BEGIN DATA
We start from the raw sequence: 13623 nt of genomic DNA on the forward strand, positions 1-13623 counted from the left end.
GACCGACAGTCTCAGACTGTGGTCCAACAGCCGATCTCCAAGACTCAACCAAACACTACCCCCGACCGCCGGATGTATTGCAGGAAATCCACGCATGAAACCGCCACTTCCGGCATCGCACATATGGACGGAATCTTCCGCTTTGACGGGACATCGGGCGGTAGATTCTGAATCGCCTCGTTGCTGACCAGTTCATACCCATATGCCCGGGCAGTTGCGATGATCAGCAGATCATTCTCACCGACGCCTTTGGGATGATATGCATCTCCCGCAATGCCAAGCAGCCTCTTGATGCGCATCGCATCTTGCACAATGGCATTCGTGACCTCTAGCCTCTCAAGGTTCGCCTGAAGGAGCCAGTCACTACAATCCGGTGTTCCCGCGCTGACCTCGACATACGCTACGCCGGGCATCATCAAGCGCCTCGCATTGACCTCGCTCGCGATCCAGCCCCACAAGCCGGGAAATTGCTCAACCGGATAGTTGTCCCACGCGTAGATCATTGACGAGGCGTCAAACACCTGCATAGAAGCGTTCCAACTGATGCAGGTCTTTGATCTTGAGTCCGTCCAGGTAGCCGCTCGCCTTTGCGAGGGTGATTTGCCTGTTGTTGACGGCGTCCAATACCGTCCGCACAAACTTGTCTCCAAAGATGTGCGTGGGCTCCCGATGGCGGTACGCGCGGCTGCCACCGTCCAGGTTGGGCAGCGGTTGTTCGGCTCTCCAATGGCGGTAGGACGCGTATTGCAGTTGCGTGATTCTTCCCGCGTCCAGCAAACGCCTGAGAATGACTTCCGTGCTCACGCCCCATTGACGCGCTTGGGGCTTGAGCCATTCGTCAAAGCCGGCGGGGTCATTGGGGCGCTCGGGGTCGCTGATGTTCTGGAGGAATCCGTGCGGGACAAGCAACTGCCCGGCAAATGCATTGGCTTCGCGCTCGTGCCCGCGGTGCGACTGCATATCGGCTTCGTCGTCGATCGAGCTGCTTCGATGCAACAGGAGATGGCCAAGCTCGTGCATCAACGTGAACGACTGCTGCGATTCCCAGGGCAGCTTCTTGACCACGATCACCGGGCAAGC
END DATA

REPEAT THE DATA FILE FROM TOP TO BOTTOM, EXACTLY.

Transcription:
We start from the raw sequence: 13623 nt of genomic DNA on the forward strand, positions 1-13623 counted from the left end.
GACCGACAGTCTCAGACTGTGGTCCAACAGCCGATCTCCAAGACTCAACCAAACACTACCCCCGACCGCCGGATGTATTGCAGGAAATCCACGCATGAAACCGCCACTTCCGGCATCGCACATATGGACGGAATCTTCCGCTTTGACGGGACATCGGGCGGTAGATTCTGAATCGCCTCGTTGCTGACCAGTTCATACCCATATGCCCGGGCAGTTGCGATGATCAGCAGATCATTCTCACCGACGCCTTTGGGATGATATGCATCTCCCGCAATGCCAAGCAGCCTCTTGATGCGCATCGCATCTTGCACAATGGCATTCGTGACCTCTAGCCTCTCAAGGTTCGCCTGAAGGAGCCAGTCACTACAATCCGGTGTTCCCGCGCTGACCTCGACATACGCTACGCCGGGCATCATCAAGCGCCTCGCATTGACCTCGCTCGCGATCCAGCCCCACAAGCCGGGAAATTGCTCAACCGGATAGTTGTCCCACGCGTAGATCATTGACGAGGCGTCAAACACCTGCATAGAAGCGTTCCAACTGATGCAGGTCTTTGATCTTGAGTCCGTCCAGGTAGCCGCTCGCCTTTGCGAGGGTGATTTGCCTGTTGTTGACGGCGTCCAATACCGTCCGCACAAACTTGTCTCCAAAGATGTGCGTGGGCTCCCGATGGCGGTACGCGCGGCTGCCACCGTCCAGGTTGGGCAGCGGTTGTTCGGCTCTCCAATGGCGGTAGGACGCGTATTGCAGTTGCGTGATTCTTCCCGCGTCCAGCAAACGCCTGAGAATGACTTCCGTGCTCACGCCCCATTGACGCGCTTGGGGCTTGAGCCATTCGTCAAAGCCGGCGGGGTCATTGGGGCGCTCGGGGTCGCTGATGTTCTGGAGGAATCCGTGCGGGACAAGCAACTGCCCGGCAAATGCATTGGCTTCGCGCTCGTGCCCGCGGTGCGACTGCATATCGGCTTCGTCGTCGATCGAGCTGCTTCGATGCAACAGGAGATGGCCAAGCTCGTGCATCAACGTGAACGACTGCTGCGATTCCCAGGGCAGCTTCTTGACCACGATCACCGGGCAAGC